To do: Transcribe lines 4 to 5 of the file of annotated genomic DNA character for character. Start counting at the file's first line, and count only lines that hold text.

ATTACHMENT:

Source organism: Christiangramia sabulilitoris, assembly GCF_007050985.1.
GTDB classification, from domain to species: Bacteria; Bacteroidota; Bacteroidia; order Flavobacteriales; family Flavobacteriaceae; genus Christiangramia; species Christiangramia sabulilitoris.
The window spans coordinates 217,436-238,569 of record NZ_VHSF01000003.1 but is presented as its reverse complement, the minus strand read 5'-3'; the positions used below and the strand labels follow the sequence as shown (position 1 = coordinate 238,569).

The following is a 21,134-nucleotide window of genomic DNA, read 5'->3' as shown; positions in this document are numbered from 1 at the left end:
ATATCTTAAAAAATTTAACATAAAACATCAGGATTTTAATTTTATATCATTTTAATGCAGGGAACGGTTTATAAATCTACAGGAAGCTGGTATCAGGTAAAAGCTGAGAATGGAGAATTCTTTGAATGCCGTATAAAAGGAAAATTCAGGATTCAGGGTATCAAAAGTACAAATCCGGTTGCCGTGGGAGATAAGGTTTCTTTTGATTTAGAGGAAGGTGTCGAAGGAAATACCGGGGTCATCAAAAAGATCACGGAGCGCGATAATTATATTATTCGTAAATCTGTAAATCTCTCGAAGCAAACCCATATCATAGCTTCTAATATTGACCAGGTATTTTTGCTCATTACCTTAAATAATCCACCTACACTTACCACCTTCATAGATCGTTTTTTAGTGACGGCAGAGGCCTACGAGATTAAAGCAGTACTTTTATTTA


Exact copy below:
The following is a 21,134-nucleotide window of genomic DNA, read 5'->3' as shown; positions in this document are numbered from 1 at the left end:
ATATCTTAAAAAATTTAACATAAAACATCAGGATTTTAATTTTATATCATTTTAATGCAGGGAACGGTTTATAAATCTACAGGAAGCTGGTATCAGGTAAAAGCTGAGAATGGAGAATTCTTTGAATGCCGTATAAAAGGAAAATTCAGGATTCAGGGTATCAAAAGTACAAATCCGGTTGCCGTGGGAGATAAGGTTTCTTTTGATTTAGAGGAAGGTGTCGAAGGAAATACCGGGGTCATCAAAAAGATCACGGAGCGCGATAATTATATTATTCGTAAATCTGTAAATCTCTCGAAGCAAACCCATATCATAGCTTCTAATATTGACCAGGTATTTTTGCTCATTACCTTAAATAATCCACCTACACTTACCACCTTCATAGATCGTTTTTTAGTGACGGCAGAGGCCTACGAGATTAAAGCAGTACTTTTATTTA